888 Out of Portugal
Portugal online gambling market has been known to be monopolized. It has now been freed sufficiently after the exit of 888 Casino.
This withdrawal is a response to a new law that was signed late in April by the President to Portugal, Anibal Antonio Cavaco. These reforms were brought to reality as a way of opening the market and in the hopes of providing the government with €25 million.
The Santa Casa da Misericordia is the government gambling monopoly that has been released and this marks the end of the recent history of constriction for Portuguese I-gamers. This kind of strictness in Portugal was last experienced in 2005 after Bwin attempted to sponsor the football league for Portugal. Their attempts were shun by the government, this was later echoed after Bwin attempted to have a Portuguese version of their website and was restricted from doing so and this was followed by an order that limited ISPs from accessing offshore gambling sites.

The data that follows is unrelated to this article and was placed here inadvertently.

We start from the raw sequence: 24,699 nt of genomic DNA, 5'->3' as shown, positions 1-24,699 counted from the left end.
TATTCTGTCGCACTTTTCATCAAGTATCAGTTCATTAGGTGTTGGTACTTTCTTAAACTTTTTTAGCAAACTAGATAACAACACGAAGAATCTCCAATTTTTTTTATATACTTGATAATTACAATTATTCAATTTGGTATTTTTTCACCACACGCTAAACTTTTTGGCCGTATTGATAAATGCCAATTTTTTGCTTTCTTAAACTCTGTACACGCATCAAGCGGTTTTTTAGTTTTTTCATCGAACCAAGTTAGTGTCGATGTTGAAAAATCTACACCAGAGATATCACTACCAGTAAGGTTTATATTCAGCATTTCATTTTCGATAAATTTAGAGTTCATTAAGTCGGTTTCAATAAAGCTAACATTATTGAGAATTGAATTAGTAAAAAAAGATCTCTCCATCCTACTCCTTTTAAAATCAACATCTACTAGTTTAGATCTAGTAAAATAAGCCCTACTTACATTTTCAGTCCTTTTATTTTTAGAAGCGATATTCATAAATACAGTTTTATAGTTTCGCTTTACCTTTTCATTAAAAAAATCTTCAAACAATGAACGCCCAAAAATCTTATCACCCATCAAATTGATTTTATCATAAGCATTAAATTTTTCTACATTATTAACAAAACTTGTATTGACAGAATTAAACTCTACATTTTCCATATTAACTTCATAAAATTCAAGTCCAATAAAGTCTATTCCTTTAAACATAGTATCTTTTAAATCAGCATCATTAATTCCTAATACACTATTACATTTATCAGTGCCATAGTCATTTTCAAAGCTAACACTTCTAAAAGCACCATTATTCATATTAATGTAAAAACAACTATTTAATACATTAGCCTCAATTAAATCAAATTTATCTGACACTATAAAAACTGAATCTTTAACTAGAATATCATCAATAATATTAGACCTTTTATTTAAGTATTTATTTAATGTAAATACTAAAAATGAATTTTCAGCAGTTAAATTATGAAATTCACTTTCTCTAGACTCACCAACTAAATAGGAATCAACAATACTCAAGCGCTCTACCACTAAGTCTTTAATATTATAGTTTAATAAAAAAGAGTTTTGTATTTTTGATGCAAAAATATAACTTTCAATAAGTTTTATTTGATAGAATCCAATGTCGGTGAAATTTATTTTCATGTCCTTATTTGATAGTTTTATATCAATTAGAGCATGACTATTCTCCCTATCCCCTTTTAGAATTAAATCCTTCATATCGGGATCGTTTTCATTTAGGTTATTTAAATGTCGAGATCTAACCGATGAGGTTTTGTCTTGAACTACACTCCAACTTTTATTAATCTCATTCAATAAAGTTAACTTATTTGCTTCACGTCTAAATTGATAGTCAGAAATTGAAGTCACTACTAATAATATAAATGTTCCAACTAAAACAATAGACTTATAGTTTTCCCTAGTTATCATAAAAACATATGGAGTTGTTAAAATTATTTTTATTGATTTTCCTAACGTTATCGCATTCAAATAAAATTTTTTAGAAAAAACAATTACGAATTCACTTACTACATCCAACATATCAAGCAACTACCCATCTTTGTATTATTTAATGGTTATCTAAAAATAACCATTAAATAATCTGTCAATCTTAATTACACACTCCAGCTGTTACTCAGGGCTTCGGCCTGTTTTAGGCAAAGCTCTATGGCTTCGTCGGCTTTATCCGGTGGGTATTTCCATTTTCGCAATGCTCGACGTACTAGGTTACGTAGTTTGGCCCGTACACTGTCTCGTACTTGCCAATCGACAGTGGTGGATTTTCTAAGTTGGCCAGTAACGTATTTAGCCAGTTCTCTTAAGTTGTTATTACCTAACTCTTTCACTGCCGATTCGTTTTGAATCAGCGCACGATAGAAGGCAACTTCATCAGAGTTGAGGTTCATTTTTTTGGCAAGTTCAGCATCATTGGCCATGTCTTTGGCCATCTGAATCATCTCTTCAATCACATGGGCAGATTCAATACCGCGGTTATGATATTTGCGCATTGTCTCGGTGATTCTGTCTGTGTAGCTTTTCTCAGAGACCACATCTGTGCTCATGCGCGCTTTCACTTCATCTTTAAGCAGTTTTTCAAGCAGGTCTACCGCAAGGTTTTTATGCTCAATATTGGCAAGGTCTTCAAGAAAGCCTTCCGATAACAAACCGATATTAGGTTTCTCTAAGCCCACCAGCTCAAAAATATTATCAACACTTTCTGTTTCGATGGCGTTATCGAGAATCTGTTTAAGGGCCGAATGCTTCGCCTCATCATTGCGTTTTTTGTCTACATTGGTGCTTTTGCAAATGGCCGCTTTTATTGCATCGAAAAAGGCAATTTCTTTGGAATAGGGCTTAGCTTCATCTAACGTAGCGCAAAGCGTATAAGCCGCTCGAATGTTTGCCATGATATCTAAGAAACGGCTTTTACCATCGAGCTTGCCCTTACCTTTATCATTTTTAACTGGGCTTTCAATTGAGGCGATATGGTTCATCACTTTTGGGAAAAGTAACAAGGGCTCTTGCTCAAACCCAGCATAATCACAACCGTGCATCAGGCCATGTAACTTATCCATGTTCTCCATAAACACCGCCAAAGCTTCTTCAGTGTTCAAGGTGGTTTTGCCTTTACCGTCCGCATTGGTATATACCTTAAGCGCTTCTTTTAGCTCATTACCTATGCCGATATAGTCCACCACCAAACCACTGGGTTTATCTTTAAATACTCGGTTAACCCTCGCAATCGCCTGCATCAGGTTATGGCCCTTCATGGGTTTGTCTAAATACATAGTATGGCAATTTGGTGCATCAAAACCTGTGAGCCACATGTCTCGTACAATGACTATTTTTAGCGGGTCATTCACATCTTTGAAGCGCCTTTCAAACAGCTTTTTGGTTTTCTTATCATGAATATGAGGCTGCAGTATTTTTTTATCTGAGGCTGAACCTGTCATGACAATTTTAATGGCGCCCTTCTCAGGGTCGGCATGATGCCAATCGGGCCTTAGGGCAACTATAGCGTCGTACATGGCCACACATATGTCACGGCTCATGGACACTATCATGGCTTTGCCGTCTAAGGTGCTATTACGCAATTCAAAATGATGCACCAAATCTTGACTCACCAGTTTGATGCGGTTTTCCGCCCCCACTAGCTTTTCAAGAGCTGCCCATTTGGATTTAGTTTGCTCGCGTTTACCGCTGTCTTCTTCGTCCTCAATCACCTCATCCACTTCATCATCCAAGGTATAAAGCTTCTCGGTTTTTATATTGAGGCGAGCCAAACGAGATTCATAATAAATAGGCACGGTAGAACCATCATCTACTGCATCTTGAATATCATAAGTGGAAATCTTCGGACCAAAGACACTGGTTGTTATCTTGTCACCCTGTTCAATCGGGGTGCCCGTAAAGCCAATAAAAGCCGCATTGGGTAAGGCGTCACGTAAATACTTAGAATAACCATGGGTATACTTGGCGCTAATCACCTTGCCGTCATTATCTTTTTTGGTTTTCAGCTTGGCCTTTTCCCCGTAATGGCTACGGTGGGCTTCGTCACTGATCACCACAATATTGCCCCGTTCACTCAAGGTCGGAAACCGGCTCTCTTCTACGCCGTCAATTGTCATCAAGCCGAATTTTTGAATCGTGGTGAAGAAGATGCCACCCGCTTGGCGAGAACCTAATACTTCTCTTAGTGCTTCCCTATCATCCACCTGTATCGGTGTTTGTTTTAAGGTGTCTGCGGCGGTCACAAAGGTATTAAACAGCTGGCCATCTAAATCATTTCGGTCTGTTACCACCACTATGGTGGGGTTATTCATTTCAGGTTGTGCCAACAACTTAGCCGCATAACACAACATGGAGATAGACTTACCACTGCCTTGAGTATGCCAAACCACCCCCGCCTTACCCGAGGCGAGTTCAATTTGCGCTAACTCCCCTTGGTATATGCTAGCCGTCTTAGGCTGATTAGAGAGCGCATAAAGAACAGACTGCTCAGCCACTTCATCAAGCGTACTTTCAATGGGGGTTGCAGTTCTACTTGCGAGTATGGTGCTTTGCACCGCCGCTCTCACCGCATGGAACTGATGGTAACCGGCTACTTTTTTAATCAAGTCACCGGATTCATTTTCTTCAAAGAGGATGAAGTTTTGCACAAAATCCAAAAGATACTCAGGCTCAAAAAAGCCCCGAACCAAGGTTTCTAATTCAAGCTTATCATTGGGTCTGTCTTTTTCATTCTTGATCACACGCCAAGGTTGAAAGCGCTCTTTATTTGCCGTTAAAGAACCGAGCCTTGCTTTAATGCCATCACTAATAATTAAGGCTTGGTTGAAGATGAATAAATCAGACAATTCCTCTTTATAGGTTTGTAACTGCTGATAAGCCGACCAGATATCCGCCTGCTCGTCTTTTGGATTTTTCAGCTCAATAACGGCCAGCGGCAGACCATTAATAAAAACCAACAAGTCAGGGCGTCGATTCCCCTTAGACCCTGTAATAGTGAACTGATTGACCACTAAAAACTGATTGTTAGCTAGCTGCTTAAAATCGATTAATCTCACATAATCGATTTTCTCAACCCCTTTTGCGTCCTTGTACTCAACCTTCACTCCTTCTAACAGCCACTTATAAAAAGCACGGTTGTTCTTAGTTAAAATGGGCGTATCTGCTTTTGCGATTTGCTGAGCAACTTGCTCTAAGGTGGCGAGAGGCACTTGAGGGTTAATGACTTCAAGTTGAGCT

The current reforms were prompted by financial woes. These reforms are driven at resuscitating the economy that was at the verge of bankruptcy in 2011 before an €78 billion bail-out was given by the EU commission, the International Monetary Fund, as well as, the European Central Bank.
High rates on taxes
The rates to be paid by licensees start at 15% for the lowest earners in revenues for entrants into the Portuguese market. This is a rate that most operators in the industry will consider to be too high. This is a sentiment that 888 Casino brought forth.
The Santa Casa had not fully been removed; they retain a monopoly on the sports betting at 50% higher to other online competitors.
The Government should be warned
William Hill also withdrew from the tough Romanian regulations and this is an indication that more online casinos are likely to withdraw from the unfavourably regulated national market. It should be clear to all governments that the reforms on iGaming all depend on the perceptions of the fairness of the system of tax they put in place in the designated free markets.